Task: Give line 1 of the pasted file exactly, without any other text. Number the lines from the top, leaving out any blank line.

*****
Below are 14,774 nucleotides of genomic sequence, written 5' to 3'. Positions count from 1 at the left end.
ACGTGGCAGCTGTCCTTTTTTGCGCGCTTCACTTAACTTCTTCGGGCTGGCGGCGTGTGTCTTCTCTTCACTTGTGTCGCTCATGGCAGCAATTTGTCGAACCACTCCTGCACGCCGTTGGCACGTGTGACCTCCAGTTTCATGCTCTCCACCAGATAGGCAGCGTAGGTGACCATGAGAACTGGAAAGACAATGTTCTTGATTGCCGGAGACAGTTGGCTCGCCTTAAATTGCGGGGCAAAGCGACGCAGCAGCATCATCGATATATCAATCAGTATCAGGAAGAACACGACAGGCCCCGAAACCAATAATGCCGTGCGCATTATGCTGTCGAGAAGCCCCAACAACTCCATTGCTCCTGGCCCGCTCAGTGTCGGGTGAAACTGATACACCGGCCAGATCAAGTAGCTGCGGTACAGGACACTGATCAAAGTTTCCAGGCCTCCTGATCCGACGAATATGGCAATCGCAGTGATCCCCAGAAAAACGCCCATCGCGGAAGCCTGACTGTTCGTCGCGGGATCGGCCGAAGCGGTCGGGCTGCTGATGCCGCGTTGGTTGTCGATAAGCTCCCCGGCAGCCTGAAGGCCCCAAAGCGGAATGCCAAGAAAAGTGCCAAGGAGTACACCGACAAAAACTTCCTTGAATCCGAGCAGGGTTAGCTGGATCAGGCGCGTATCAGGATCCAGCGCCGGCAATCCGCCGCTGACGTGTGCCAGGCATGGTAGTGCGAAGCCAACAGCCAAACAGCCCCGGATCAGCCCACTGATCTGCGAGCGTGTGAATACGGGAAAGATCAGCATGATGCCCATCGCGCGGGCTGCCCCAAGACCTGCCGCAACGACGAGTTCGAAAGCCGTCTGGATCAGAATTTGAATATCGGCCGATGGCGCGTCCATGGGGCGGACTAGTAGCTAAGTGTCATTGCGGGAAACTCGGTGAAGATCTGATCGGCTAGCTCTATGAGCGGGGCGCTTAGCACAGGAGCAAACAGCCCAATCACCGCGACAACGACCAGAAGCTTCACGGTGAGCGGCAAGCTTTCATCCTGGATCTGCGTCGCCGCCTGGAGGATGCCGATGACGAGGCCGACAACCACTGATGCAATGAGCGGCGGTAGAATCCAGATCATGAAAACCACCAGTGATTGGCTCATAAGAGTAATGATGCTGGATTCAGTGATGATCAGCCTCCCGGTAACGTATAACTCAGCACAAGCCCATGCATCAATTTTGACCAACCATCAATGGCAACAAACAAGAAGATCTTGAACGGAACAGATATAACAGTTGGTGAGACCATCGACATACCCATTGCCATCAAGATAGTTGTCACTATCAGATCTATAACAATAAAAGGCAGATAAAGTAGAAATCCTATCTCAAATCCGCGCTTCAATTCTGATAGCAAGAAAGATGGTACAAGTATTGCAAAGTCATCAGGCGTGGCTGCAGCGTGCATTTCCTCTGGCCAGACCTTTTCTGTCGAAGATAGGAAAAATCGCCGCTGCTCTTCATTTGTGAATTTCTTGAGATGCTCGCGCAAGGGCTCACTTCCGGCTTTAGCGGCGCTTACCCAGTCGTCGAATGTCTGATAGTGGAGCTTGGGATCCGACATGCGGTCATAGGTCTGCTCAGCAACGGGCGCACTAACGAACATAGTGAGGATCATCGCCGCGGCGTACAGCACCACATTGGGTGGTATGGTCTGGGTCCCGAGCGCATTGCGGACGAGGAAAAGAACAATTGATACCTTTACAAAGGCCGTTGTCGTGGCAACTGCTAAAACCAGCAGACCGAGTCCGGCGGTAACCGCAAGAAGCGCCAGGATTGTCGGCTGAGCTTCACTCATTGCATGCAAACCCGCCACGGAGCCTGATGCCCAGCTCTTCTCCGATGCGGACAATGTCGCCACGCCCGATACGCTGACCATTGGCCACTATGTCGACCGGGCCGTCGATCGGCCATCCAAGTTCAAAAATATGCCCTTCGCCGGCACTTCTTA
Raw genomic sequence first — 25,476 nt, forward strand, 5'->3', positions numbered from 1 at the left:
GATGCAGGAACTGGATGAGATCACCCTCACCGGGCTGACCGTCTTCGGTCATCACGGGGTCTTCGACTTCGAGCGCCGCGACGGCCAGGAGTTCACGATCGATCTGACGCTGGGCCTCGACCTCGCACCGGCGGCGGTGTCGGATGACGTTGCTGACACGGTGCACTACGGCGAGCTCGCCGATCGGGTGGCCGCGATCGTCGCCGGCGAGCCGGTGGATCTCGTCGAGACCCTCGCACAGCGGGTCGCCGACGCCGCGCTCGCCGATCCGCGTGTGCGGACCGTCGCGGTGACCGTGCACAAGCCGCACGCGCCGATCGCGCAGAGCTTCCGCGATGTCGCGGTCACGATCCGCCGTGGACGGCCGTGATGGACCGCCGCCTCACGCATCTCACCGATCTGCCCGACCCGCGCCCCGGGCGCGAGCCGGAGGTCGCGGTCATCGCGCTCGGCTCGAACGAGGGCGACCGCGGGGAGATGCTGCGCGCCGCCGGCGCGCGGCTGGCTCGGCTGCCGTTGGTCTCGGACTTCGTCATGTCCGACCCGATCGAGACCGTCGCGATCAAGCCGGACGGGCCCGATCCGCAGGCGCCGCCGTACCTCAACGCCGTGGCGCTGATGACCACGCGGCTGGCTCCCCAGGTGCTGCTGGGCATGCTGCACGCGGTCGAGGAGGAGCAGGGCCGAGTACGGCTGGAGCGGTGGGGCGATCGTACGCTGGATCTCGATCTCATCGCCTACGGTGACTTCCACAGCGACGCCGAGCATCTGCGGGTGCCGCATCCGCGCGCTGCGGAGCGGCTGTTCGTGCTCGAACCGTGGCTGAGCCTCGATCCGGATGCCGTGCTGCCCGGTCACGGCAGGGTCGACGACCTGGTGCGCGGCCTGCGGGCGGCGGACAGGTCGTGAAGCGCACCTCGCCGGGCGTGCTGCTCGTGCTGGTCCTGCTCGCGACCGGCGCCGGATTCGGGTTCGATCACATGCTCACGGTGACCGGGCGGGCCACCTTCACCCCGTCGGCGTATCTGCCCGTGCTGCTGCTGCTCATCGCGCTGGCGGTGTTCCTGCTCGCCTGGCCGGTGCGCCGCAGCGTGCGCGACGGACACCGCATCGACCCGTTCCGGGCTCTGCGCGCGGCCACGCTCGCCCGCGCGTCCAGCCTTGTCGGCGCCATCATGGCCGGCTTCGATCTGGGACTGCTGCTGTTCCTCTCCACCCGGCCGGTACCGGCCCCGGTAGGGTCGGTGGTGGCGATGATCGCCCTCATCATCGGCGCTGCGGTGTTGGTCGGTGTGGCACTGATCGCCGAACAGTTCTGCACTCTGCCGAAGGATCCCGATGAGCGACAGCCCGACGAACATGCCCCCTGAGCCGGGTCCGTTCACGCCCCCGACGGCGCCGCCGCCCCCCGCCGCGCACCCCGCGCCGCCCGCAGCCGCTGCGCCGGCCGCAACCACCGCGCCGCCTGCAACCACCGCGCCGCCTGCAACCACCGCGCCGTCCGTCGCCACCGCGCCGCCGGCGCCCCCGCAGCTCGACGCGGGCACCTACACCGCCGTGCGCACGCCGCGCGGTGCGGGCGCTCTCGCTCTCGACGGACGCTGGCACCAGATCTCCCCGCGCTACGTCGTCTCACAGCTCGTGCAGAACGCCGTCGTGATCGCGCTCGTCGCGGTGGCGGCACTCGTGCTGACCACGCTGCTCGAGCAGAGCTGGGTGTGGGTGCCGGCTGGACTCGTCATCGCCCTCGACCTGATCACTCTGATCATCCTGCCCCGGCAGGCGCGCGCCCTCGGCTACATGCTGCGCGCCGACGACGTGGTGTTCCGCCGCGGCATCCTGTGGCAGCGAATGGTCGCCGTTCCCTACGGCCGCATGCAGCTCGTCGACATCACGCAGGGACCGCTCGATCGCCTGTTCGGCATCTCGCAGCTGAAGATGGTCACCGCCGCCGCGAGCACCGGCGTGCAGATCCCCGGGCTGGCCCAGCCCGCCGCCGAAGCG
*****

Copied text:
Below are 14,774 nucleotides of genomic sequence, written 5' to 3'. Positions count from 1 at the left end.